This seems the big benefit to me, and it is a HUGE benefit if I see it right.  I don't think I could get coverage for my son's medical problems unless either my wife or I stay in a group plan.  Therefore, going to RayJay, I would either have no coverage for the one issue I need it or I would have to move to the state plan for the "uninsurables", which I assume is exorberantly expensive.  If I go LPL, I get to keep health insurance similar to what I have now, albeit without my employer subsidizing it anymore.  For me personally, it would be a no brainer to go LPL if I went indy.
Nov 1, 2007 7:53 pm
newnew:

I have a friend who is an RIA. I have been with my B/D for 2.5 yrs, 15M AUM trailing 160K. He likes what he sees (I started with zero) and wants me to be an IAR with his firm. I would be indy, not employee. He would pay me a draw to begin. I like the idea of fee only discretionary platforms. Health insurance is covered by my wife's great job. Anyone else try this at an early stage?



How can he pay you a draw if you are not an employee?  I'm not sure that would wash with the IRS or the DOL...

Nov 2, 2007 5:48 am

good point. lawyers will be involved, but aren't yet. My hope is to do this by June 2008- the word "draw" is perhaps incorrect; I am unsure. The idea is to go indy early with someone to show me the ropes and share office $ and also use his assisant (s).

Nov 8, 2007 11:49 am

If you are looking at going into an existing branch, you might want to work on a percent overide of your business plus desk rent.  For example 15% override to the OSJ and a desk rent for office expenses of $1,500 a month without an SA (BOA).  Bottom line, forget the transition pay and use your own savings to get going.   More money to you in the end.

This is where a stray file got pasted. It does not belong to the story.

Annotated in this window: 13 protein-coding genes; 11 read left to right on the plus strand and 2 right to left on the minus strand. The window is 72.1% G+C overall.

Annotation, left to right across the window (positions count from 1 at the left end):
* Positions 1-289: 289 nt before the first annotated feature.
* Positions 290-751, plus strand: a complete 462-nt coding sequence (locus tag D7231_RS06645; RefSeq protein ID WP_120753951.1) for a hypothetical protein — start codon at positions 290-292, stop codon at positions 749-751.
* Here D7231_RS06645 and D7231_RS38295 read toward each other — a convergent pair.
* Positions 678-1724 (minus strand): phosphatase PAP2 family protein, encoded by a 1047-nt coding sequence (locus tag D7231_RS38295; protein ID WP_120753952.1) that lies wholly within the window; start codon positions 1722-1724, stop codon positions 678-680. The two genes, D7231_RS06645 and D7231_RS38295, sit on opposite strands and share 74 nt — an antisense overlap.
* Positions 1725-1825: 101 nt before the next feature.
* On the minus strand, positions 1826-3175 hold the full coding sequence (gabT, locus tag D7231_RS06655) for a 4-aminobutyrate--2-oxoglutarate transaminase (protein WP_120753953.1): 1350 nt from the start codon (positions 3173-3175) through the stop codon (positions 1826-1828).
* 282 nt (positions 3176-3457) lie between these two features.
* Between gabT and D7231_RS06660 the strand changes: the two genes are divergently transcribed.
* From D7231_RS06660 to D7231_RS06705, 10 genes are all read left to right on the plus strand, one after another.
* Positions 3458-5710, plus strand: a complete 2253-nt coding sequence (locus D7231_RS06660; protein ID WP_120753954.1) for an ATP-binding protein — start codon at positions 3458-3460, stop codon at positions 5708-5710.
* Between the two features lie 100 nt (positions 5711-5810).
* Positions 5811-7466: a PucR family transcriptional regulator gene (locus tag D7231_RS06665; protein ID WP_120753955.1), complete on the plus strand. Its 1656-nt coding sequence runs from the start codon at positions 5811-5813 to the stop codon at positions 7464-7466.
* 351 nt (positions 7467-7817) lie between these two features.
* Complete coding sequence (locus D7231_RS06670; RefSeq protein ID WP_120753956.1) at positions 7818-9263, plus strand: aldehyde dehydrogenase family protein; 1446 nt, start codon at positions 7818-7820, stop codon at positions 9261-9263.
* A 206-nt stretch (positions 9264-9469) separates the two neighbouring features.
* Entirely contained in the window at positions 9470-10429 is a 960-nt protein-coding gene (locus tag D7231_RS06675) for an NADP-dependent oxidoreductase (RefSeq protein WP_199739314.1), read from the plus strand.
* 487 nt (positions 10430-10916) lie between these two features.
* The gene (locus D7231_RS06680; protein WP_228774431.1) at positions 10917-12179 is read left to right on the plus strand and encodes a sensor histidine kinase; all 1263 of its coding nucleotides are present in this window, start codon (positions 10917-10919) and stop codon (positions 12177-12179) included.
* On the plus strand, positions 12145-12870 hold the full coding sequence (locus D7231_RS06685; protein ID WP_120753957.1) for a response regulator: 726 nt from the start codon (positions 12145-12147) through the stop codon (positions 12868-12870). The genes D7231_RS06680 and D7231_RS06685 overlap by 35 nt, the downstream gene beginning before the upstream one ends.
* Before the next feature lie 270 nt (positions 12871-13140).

Nov 8, 2007 9:41 pm

Sorry..I put this on the INDY side of the forum, before I saw this tread...here is my 2 cents.

 
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Nov 13, 2007 10:19 pm

You should all strongly consider the benefits of HSAs.  I have a family of five (myself, wife & three kids).  My premium is only $569 per QUARTER.  Yes, the family deductible is high, this year it is $5600.  If we ever reach this deductible then the insurance covers 100% of expenses above it.  Do the math...these HSA plans are no brainers.  I then have the ability to contribute the amount of the deuctible ($5600) into the HSA account and deduct it from my taxes.  Of course, these plans are for those of us blessed with reasonably good health.

Nov 14, 2007 11:06 am

The HSA's seem like no-brainers, unless you have a monthly prescription. That will quickly eat your savings!

Nov 14, 2007 4:56 pm

I have two monthly prescriptions.  Use generic drugs for both.  Get a three month script on each at Costco for $10.  Hell, I used to pay a $25 copay each month on each script.  Now, if you can't get a generic I understand.  But still, even if you spend $100-$200 per month on scripts you are better off than paying $800 a month in premium so you can pay a $25 copay on your drugs.